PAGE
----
The SEC plans to create a searchable database of “individuals who have been barred or suspended as a result of federal securities law violations,” said SEC Chairman Jay Clayton before the Practising Law Institute’s 49th Annual Institute on Securities Regulation in New York last week.
He also noted that the agency “will continue to be active in pursuing cases where hidden or inappropriate fees are at issue” and that it is exploring whether more can be done to “clarify fee disclosures made to retail investors and, thereby, deter and reduce opportunities for misbehavior.” “Complex, obscure, or hidden fees and expenses that can harm investors” are a common narrative in the agency’s inspection and enforcement programs.
“Clearly, there are fraudsters in our marketplace who are seemingly unafraid of, or undeterred by, the risk of being caught,” said Clayton. “The SEC can target the underlying conduct of those fraudsters—and we do—but we also can and should arm investors with information that makes it more difficult for them to be defrauded.”
He also encouraged investors to “ask questions,” and that the agency will help them figure out the right question. “We remind investors repeatedly that they should conduct a background check before investing with a financial professional, and we are showing them how to do just that.”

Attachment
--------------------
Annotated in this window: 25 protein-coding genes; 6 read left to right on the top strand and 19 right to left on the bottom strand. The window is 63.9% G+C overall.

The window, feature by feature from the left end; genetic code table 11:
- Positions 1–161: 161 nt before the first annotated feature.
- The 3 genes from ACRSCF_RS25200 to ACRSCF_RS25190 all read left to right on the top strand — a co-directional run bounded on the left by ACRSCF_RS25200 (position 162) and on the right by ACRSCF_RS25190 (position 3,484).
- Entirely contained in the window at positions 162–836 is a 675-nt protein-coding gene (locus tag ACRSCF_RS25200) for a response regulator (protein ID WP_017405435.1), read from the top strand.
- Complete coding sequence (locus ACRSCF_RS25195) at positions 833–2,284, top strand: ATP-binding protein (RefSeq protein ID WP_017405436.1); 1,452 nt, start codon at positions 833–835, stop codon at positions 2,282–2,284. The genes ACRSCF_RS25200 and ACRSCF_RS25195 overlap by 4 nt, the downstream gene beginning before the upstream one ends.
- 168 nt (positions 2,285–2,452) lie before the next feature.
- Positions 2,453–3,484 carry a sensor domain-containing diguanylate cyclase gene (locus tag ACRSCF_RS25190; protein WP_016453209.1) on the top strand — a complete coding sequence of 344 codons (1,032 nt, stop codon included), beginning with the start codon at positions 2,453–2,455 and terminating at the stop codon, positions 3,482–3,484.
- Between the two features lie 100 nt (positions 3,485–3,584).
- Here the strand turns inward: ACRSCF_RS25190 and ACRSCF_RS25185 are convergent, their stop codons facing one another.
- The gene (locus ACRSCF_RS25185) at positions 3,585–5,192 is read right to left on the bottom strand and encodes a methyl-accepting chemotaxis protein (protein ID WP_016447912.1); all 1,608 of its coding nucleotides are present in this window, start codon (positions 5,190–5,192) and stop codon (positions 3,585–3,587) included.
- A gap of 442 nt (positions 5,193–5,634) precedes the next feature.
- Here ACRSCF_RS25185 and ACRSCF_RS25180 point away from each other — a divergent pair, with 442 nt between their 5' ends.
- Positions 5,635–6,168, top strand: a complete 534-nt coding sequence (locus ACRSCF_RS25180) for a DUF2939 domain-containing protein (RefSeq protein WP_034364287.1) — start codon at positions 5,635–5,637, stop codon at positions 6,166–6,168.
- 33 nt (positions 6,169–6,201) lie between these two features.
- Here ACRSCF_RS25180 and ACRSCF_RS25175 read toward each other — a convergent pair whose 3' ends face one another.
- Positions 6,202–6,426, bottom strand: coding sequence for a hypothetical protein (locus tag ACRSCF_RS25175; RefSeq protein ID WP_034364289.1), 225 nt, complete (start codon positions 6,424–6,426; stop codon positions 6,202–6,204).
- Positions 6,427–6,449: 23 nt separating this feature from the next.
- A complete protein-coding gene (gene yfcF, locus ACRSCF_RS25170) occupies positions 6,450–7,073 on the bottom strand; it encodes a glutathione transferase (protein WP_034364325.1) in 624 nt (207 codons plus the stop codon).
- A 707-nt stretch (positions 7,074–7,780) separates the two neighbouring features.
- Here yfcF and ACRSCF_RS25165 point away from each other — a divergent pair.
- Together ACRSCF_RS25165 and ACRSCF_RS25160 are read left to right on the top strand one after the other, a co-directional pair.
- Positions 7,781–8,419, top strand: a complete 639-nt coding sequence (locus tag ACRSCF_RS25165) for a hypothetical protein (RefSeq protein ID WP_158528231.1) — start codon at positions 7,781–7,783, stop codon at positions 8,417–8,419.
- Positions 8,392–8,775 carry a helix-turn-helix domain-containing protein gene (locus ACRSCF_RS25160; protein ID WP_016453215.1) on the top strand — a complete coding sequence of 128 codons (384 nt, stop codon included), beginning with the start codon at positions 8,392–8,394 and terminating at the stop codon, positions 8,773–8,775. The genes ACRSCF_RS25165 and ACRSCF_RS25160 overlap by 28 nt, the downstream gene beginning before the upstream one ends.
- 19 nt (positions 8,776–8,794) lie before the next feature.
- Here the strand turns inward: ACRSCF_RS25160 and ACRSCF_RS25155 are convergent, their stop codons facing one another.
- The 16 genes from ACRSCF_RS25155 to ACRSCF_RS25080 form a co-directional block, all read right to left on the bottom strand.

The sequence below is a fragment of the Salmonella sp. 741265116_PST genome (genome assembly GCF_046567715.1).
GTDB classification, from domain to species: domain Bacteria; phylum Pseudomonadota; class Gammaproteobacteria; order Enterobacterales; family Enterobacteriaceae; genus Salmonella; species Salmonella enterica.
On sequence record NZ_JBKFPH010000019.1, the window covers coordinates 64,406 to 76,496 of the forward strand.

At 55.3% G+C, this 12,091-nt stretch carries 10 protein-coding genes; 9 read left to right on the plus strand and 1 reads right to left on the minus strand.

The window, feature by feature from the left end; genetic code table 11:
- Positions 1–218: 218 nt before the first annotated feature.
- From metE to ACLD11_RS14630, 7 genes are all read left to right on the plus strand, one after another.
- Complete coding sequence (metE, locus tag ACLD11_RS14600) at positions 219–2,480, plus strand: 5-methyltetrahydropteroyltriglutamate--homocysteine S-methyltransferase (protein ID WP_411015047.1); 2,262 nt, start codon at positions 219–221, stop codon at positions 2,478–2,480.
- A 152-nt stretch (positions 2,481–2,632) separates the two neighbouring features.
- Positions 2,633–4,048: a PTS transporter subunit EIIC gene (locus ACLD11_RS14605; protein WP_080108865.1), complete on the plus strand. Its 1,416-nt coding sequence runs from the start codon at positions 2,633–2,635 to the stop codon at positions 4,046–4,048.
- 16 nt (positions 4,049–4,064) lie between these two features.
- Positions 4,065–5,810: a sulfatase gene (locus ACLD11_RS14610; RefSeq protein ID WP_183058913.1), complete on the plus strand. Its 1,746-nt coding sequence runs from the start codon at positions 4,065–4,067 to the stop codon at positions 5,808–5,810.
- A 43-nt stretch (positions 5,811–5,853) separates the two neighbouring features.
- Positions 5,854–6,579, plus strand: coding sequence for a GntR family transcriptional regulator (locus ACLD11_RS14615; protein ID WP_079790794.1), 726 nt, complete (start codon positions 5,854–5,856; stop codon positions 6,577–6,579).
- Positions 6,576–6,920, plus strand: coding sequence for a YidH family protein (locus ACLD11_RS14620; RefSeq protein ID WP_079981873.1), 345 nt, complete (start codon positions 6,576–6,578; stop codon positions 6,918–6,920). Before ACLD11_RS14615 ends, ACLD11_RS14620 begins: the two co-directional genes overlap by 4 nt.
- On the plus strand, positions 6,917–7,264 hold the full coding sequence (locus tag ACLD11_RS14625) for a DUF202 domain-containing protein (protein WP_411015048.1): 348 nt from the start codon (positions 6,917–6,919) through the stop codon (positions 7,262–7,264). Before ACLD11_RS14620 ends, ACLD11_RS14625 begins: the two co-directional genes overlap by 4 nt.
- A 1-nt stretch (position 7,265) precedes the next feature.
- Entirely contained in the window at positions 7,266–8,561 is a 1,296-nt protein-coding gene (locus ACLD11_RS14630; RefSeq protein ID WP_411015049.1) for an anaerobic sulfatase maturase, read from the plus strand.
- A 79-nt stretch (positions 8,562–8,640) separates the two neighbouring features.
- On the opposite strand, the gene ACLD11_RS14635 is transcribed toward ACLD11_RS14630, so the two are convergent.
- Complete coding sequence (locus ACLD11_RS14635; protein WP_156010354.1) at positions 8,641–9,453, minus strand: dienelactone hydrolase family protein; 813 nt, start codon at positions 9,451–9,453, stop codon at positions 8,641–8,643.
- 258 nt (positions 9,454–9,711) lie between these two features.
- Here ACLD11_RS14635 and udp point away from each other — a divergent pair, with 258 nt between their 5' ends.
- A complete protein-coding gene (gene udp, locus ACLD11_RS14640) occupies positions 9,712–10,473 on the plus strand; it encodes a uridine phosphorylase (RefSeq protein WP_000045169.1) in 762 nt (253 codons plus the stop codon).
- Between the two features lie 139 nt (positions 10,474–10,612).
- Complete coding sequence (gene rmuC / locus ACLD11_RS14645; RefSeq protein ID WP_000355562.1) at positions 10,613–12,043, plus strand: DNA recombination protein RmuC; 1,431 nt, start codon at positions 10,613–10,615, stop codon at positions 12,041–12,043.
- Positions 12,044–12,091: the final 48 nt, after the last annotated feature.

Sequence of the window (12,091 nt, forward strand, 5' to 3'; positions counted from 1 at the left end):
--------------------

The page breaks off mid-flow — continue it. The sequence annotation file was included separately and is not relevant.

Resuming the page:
FINRA’s BrokerCheck is a free tool that helps investors research the professional backgrounds of brokers and brokerage firms, as well as investment adviser firms and advisers.
The agency also offers an online database that provides the full text of arbitration awards issued by FINRA’s arbitrators and other forums, and a searchable database of FINRA’s disciplinary actions, which also includes opinions issued by the SEC and federal appellate courts.
The Investment Adviser Registration Depository system, sponsored by the SEC, the North American Securities Administrators Association and an industry advisory council, is designed to “create a regulatory system for investment advisers to improve overall regulation of advisers, make information about investment advisers available to the public, and provide investment advisers an efficient automated filing system.”
“A thoughtful approach to transparency can enhance both governance and investor protection. I am committed to increasing transparency about SEC operations, and we also are focused on transparency efforts that further the long-term interests of retail investors,” Clayton concluded.